8 ways a REC can help

“MEREC [the Maine Regional Extension Center] was really helpful with giving us tools to use to meet [meaningful use] criteria, providing information, and being there for support and questions,” said Kathryn Galbraith, MD, of Galbraith Family Medicine, LLC, in Limerick, Maine, who shared with PhysBizTech some of the REC services that she found to be most useful for her practice:

1. Simplifying the guidelines into manageable steps and keeping us on track with the timeline. For instance, there was guidance on running a quality measure (Core Measure #15). A deadline was provided and we had to "attest" that we ran a measure and which one.

2. Allowing us to exchange data electronically with them (Core Measure #12) and then providing an official statement of this fact, in case of an audit by the Centers for Medicare & Medicaid Services (CMS)

3. Giving us a heads-up on what we in Maine were capable of doing with the Maine Immpact (Immunization) Program and the Maine CDC and letting us know how best to show that we met this exclusion (Menu Measures #7 and 8). In our case, we found out that Maine Immpact and the Maine CDC were incapable of receiving data in the format used by our EHR, HL7 2.5. We used the information provided by the MEREC to show proof, should it be needed by CMS, that we fell into an exclusion category for these key measures.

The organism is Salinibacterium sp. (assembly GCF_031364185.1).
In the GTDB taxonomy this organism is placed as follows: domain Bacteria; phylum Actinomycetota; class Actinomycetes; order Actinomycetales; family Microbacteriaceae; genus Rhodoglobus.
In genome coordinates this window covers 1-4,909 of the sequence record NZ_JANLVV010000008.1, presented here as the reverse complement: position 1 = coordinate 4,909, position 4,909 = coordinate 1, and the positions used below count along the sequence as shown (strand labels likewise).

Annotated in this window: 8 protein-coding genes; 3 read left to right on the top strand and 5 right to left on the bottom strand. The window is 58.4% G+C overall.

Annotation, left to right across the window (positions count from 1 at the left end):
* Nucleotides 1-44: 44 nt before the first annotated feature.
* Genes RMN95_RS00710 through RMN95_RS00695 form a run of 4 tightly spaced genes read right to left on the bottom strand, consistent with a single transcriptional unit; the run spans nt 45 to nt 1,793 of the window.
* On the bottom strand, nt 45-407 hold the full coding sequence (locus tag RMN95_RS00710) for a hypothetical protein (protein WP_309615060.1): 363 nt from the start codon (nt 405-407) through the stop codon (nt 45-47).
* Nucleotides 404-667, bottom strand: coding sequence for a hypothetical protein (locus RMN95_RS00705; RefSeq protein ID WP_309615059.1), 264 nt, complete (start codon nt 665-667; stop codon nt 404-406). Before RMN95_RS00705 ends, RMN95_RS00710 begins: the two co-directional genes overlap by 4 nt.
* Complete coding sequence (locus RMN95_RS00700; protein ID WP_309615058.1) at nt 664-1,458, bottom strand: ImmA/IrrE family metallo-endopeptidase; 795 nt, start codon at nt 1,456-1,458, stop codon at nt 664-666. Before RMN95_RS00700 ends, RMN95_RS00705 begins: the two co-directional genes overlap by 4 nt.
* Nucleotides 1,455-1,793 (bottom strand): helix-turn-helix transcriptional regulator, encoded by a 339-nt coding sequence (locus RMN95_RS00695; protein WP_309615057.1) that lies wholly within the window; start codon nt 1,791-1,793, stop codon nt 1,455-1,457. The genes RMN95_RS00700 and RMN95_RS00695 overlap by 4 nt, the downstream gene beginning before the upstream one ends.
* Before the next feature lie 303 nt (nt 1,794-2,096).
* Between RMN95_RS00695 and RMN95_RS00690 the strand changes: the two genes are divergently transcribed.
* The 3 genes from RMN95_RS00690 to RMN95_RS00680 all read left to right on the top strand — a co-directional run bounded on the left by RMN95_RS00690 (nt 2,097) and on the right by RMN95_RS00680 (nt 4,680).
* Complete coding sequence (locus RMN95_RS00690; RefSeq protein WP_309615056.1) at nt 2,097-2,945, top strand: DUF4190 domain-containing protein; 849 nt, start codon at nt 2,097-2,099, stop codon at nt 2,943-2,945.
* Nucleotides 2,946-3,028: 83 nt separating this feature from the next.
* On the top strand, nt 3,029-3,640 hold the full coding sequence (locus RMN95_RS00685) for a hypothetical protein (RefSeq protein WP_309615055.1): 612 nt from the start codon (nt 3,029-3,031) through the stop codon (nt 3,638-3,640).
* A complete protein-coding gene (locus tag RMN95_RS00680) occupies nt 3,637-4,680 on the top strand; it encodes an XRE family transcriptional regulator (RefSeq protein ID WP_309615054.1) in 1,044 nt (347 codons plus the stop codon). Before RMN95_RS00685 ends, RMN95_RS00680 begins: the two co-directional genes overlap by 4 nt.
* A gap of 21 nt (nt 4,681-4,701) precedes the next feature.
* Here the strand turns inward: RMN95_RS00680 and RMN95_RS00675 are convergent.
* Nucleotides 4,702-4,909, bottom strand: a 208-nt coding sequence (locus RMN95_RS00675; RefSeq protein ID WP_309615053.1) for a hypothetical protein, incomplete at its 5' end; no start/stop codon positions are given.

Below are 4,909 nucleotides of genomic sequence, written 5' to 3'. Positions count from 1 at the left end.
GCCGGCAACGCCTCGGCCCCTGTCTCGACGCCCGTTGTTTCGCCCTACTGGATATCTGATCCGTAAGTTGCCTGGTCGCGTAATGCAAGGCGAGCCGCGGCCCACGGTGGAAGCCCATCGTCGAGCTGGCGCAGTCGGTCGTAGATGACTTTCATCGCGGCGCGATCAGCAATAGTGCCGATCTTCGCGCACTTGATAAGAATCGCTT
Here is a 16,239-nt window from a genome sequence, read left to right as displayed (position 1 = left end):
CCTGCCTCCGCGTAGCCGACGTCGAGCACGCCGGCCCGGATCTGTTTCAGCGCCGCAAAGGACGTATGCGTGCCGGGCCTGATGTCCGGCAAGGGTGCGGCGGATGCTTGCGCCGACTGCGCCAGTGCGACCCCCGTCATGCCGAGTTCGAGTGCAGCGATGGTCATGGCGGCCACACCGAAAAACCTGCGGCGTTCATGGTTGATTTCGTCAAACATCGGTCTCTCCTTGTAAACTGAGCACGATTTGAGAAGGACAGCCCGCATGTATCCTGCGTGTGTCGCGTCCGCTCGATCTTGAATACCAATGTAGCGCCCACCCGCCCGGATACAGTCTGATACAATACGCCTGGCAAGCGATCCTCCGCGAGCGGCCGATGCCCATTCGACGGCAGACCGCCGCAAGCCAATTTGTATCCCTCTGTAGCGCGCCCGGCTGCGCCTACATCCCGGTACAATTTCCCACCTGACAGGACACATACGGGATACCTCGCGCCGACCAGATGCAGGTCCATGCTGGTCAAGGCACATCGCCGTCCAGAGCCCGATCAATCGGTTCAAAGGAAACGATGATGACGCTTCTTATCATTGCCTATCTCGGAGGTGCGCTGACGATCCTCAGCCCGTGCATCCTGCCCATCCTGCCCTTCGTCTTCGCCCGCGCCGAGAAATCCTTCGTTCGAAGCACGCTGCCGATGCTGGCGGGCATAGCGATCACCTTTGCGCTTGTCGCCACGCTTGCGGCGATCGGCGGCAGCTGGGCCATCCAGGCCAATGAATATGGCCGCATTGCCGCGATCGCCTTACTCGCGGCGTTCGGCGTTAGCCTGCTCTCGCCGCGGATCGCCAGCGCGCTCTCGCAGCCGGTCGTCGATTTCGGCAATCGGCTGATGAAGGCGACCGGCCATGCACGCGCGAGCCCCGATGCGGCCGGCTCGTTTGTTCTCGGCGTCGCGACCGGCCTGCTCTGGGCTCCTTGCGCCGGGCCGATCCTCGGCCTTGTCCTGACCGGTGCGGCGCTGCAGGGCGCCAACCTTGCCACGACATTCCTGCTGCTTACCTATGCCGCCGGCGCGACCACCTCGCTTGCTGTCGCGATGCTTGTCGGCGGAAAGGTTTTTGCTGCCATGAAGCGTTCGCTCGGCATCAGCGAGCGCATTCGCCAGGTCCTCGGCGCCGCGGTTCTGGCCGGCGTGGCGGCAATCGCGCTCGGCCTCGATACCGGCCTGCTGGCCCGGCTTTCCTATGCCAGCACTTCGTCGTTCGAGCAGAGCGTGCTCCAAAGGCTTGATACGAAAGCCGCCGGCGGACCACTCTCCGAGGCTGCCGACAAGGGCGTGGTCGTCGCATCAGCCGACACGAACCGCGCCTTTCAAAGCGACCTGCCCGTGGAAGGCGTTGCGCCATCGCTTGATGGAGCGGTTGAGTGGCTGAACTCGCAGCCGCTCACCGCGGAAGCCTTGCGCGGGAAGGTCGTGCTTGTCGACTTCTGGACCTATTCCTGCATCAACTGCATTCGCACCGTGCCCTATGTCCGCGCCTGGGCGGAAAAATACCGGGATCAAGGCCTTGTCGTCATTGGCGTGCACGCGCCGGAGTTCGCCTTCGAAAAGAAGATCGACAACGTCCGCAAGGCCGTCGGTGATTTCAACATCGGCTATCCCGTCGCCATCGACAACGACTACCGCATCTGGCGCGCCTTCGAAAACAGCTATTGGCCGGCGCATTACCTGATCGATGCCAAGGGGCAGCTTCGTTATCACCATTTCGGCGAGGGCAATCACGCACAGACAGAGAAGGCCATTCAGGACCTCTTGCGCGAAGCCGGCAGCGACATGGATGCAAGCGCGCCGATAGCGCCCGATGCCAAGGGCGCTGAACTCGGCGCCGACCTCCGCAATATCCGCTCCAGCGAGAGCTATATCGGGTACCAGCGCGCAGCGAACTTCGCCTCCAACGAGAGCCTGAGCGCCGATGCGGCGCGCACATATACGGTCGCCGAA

4. Providing free webinars on various aspects of using an EHR to meet meaningful use. We participated in several of these and found them very informative.

5. Providing a free packet with template procedures to run our security assessment (Core Measure #14). This packet provided a terrific foundation and pointed out the complexities of meeting this measure.

6. Providing examples of the core elements needed in an electronically generated clinical summary of an office visit (Core Measure #7).

7. Providing access to a variety of other services that could be used in meeting meaningful use specifically, or, in our case, with moving forward using our EHR meaningfully to deliver better care. For instance, there were eight free hours of quality coaching available to us that we have been using in the longer term process of being involved in quality initiatives within our practice. We are working with them to improve our diabetes care, which also will apply toward meeting several quality measures as we move through the year-long application of Stage 1 meaningful use. Additionally, we were given access to a free professional security assessment of our health information technology. This was a more in-depth look at where we could improve the safeguarding of our patient's health information beyond the "basics" that we had done to meet meaningful use in 2011, and will serve to meet this measure this year. Finally, we were given the opportunity to sign on to the health information exchange, which will eventually allow our EHR to "talk" with other EHR's throughout the state. The first year is free, but we have not signed on yet because it seems that so few EHRs are yet able to do this type of "talking," and we didn't want to waste our free year.

8. Being available to help. We asked questions, made comments, and commiserated. MEREC has also been a great source for networking. In our case, we met another independent practitioner who has been struggling with the same challenges we face as a stand-alone practice trying to meet all these requirements and still trying to take care of our patients and earn a living.

Please see the companion article “Why it makes sense to work with your REC” for a broader look at the services offered by some RECs.